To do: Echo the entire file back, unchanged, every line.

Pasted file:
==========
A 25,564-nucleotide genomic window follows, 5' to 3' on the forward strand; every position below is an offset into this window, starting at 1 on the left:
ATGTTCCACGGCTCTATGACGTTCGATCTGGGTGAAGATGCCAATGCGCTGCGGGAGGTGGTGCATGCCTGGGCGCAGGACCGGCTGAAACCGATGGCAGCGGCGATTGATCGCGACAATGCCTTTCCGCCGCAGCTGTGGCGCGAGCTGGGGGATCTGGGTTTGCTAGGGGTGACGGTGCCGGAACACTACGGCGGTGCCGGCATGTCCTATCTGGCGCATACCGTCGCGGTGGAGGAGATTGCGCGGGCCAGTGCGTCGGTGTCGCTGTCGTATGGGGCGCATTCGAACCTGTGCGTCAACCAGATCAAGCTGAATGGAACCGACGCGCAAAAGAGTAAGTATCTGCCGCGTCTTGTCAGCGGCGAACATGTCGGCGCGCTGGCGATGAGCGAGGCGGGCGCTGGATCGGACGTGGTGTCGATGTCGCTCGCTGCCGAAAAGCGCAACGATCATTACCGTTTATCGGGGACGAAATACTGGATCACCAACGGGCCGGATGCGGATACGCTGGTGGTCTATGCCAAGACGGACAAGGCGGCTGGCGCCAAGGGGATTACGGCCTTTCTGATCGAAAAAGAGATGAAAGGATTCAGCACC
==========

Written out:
A 25,564-nucleotide genomic window follows, 5' to 3' on the forward strand; every position below is an offset into this window, starting at 1 on the left:
ATGTTCCACGGCTCTATGACGTTCGATCTGGGTGAAGATGCCAATGCGCTGCGGGAGGTGGTGCATGCCTGGGCGCAGGACCGGCTGAAACCGATGGCAGCGGCGATTGATCGCGACAATGCCTTTCCGCCGCAGCTGTGGCGCGAGCTGGGGGATCTGGGTTTGCTAGGGGTGACGGTGCCGGAACACTACGGCGGTGCCGGCATGTCCTATCTGGCGCATACCGTCGCGGTGGAGGAGATTGCGCGGGCCAGTGCGTCGGTGTCGCTGTCGTATGGGGCGCATTCGAACCTGTGCGTCAACCAGATCAAGCTGAATGGAACCGACGCGCAAAAGAGTAAGTATCTGCCGCGTCTTGTCAGCGGCGAACATGTCGGCGCGCTGGCGATGAGCGAGGCGGGCGCTGGATCGGACGTGGTGTCGATGTCGCTCGCTGCCGAAAAGCGCAACGATCATTACCGTTTATCGGGGACGAAATACTGGATCACCAACGGGCCGGATGCGGATACGCTGGTGGTCTATGCCAAGACGGACAAGGCGGCTGGCGCCAAGGGGATTACGGCCTTTCTGATCGAAAAAGAGATGAAAGGATTCAGCACC